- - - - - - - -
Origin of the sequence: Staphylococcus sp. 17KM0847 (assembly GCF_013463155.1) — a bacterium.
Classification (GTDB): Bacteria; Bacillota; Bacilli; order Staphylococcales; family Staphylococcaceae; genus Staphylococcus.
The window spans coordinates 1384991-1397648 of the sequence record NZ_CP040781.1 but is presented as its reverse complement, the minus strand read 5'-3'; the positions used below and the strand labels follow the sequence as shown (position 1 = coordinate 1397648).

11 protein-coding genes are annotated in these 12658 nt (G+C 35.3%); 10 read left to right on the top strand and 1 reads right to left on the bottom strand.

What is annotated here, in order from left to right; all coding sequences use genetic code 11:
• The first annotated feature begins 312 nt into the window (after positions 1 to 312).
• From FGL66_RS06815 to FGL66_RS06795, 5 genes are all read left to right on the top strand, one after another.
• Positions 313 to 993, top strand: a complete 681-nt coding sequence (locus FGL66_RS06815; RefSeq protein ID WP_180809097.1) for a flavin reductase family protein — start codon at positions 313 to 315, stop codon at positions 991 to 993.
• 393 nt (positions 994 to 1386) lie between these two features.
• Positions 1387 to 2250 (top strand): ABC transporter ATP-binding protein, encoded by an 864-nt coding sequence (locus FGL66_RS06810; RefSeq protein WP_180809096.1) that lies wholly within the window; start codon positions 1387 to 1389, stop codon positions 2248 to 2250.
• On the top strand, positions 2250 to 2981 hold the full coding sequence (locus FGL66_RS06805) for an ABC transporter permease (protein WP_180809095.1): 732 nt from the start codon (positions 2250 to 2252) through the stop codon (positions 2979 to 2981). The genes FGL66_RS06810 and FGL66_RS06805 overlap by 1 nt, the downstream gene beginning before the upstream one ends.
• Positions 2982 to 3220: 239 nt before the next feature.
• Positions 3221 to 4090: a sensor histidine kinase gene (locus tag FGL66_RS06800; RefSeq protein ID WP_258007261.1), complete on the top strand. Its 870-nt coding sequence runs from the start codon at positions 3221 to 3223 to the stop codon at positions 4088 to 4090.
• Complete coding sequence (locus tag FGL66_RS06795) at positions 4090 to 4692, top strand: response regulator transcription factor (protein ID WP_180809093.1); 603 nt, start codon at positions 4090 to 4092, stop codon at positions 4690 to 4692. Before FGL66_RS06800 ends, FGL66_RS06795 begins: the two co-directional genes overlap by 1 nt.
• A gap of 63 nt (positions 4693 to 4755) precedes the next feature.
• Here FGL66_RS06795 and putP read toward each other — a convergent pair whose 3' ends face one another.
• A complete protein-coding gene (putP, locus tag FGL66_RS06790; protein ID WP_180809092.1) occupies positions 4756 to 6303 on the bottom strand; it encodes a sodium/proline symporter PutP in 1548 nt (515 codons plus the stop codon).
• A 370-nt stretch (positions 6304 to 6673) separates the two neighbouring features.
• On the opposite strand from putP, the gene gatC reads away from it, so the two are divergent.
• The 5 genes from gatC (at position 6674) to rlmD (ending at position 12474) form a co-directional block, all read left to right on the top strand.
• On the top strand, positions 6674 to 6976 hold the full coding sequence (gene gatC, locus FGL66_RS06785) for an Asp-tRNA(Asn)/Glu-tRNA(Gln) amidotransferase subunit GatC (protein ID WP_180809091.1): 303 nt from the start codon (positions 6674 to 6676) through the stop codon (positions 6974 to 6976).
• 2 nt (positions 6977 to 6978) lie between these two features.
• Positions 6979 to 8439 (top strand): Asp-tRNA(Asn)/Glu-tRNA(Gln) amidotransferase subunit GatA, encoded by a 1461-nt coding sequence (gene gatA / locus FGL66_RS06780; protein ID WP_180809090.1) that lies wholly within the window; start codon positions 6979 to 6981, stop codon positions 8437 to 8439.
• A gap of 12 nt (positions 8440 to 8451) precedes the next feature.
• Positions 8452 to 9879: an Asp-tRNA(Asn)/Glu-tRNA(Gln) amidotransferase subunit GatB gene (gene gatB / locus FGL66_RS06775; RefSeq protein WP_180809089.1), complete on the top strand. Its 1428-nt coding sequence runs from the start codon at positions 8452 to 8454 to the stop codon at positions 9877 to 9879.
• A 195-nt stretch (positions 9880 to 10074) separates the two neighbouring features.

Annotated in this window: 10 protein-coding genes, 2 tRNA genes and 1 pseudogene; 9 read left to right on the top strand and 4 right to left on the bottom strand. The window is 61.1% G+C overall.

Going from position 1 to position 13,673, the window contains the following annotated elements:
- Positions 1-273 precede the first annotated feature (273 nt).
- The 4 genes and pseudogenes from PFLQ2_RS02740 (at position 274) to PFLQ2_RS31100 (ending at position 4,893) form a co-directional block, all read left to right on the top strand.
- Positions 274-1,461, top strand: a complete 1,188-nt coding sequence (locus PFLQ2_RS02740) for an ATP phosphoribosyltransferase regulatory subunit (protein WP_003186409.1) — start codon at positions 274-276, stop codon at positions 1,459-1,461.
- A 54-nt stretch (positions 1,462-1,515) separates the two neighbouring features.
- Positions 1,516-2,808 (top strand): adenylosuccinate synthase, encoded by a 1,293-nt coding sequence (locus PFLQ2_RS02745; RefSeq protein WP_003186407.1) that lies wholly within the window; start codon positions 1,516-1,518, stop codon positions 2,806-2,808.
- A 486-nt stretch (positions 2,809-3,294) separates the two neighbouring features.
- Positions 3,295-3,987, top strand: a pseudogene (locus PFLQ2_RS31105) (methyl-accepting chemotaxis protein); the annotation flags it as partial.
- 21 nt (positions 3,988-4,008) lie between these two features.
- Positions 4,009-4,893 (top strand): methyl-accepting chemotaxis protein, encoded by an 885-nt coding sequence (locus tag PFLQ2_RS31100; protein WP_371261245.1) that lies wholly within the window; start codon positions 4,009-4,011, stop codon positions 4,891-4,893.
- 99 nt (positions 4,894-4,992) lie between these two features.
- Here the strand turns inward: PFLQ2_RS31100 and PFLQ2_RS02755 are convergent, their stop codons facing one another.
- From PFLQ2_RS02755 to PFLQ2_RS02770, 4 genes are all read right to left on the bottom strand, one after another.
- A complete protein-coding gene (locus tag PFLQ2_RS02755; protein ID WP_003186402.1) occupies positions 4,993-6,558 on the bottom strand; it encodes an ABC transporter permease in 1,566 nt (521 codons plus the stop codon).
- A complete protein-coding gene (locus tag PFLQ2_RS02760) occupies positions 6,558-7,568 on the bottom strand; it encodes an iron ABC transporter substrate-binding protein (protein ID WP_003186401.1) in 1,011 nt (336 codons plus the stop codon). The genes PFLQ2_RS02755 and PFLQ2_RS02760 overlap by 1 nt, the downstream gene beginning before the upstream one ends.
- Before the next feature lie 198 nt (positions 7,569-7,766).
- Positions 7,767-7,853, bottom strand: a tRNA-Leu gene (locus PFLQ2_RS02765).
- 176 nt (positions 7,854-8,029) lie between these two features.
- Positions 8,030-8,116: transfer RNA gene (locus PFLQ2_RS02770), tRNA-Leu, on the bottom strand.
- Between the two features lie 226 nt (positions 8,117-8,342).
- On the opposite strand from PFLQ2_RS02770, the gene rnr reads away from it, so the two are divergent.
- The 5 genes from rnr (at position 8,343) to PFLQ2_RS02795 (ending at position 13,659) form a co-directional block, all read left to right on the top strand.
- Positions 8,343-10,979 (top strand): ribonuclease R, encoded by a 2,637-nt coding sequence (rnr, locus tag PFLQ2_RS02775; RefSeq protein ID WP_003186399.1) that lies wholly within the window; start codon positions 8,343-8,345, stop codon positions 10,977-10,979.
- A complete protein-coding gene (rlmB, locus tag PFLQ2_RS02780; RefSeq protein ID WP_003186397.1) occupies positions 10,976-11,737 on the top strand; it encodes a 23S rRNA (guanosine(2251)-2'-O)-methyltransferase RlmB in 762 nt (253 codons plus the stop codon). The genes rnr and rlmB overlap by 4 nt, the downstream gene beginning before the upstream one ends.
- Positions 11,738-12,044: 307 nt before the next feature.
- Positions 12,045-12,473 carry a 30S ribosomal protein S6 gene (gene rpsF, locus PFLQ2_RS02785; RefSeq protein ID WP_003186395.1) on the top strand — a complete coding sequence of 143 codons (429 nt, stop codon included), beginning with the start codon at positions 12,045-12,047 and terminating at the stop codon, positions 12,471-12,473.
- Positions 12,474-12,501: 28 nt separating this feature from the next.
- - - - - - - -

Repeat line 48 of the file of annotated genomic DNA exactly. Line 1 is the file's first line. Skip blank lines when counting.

- On the opposite strand from PFLQ2_RS02770, the gene rnr reads away from it, so the two are divergent.